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The Art Of Keeping Your Elderly Loved Ones From Falling

November is Fall Prevention Month! Of course, we should all be doing our best to prevent falls all year round. But this is the month when we get an extra special bulletin that reminds us that keeping upright is a key to optimum health. This is especially true for seniors.

“In Canada, a senior endures a fall every 12 seconds,” reports, “Of these fall victims, 67% of them suffer from life-threatening injuries if they aren’t found within 72 hours.” The best way to combat injuries to the elderly from accidental falls is to prevent them from happening in the first place. In our falls prevention guide, we’ll give you tips for eliminating the most common causes of falls and includes advice on what to do if you happen to fall.

Make sure the entrance of your home is well-lit.

Fall prevention in the home actually starts outside the home. Especially with winter approaching, it’s important to be mindful of how slippery your front steps may become. Be sure to keep bags of salt readily on-hand. As well, keeping the front entrance will-lit will help for any ice and/or other tripping hazards to be avoided.

The Canadian Orthopaedic Foundation also urges homeowners to ensure their stairs and decks have handrails that are in good repair. As well, bare stairs should have non-skid surfaces and be kept free of snow, ice and leaves. In addition, gardening and other tools should be put away when not in use.

Safeguard your bathrooms.

As many of our past blogs have highlighted, the bathroom is often considered the most dangerous room of the home. Slippery tile surfaces and the constant presence of moisture create a room that seems made for falls to take place. However, there are many ways to safeguard your bathroom.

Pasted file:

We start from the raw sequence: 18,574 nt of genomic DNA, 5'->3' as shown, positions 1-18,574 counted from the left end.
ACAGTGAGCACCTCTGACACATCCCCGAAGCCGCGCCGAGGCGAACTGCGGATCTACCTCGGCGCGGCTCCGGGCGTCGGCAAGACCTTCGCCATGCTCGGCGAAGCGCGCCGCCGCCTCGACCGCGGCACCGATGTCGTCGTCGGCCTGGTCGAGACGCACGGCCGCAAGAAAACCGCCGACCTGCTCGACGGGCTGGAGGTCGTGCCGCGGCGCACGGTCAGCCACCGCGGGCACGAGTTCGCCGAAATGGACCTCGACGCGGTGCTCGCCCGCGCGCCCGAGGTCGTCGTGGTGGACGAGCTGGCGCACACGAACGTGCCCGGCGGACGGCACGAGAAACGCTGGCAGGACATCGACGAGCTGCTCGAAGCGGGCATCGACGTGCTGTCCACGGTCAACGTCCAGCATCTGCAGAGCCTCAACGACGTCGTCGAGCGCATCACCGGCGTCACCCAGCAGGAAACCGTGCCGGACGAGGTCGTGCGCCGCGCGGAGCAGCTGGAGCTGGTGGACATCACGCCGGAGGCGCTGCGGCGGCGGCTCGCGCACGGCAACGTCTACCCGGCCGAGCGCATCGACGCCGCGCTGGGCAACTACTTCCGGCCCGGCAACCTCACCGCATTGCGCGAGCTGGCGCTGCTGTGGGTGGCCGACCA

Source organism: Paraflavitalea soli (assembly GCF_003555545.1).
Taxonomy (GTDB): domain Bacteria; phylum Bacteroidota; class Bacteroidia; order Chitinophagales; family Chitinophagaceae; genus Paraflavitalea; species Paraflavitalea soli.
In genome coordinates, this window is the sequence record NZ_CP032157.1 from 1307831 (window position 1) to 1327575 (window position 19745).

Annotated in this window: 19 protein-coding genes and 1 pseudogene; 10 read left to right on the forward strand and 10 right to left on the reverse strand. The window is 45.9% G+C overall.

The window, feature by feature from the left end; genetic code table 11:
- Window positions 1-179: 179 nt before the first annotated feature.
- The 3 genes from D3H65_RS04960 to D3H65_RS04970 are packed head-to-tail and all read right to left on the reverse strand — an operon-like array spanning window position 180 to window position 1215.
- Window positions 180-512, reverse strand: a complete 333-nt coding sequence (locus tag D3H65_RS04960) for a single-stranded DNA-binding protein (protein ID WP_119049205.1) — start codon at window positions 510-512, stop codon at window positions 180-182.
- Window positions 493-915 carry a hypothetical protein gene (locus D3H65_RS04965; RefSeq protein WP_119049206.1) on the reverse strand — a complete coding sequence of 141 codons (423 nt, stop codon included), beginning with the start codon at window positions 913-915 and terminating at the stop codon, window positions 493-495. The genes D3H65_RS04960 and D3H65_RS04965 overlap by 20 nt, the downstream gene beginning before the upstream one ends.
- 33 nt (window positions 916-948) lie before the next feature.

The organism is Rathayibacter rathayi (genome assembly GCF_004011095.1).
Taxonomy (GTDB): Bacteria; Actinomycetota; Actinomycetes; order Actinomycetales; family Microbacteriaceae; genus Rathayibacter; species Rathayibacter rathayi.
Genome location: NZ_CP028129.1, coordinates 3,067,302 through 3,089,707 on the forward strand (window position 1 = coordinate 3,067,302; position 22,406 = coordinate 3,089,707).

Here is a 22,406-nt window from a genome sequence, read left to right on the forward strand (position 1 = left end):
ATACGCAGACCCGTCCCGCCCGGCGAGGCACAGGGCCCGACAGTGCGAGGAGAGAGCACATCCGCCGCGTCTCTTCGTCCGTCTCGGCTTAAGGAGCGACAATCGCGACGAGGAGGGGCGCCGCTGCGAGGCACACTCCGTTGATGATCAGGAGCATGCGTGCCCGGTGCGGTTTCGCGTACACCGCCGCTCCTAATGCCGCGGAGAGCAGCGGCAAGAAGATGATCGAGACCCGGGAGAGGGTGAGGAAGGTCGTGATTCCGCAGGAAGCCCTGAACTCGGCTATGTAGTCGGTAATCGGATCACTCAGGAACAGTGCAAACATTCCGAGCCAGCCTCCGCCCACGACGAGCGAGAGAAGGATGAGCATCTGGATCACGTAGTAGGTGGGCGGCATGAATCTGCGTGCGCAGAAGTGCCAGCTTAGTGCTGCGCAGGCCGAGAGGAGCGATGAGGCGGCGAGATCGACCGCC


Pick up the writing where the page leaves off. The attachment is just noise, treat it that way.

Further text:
As reminds us, you can add grab bars in the shower, tub and toilet areas. You should also use non-slip adhesive strips or a mat in the shower or tub. Consider sitting on a bench or stool in the shower, suggests the website. As well, consider using a raised toilet seat.

Clear the stairwells of all obstacles.

You usually won’t trip over something you can clearly see. However, tripping hazards can be found all over your home. While it should go without saying that you should tuck away cords and pick up clutter from the floor, you should also pay attention to your home’s lighting. This is especially important on the stairs. For many seniors, climbing up and down the stairs is hard enough as it is without vision impairments.

Be sure all lights illuminating your staircases are in good working order. The Canadian Orthopaedic Foundation also advises homeowners to ensure that any carpeting on the stairs is firmly tacked down. Bare stairs should have non-skid surfaces. As well, the pathways at the top and bottom of the stairs should be free of plants or other items.

At Advantage Home Health Solutions, we offer numerous mobility devices and home accessibility renovations to help with preventing falls. We always ensure that you have the complete picture to make an informed decision. You’ll know all of the possible options so you can choose which solution is best for you. To learn all about them, please don’t hesitate to give us a call at 403-460-5438. You may also email us by filling out the form on our Contact page!

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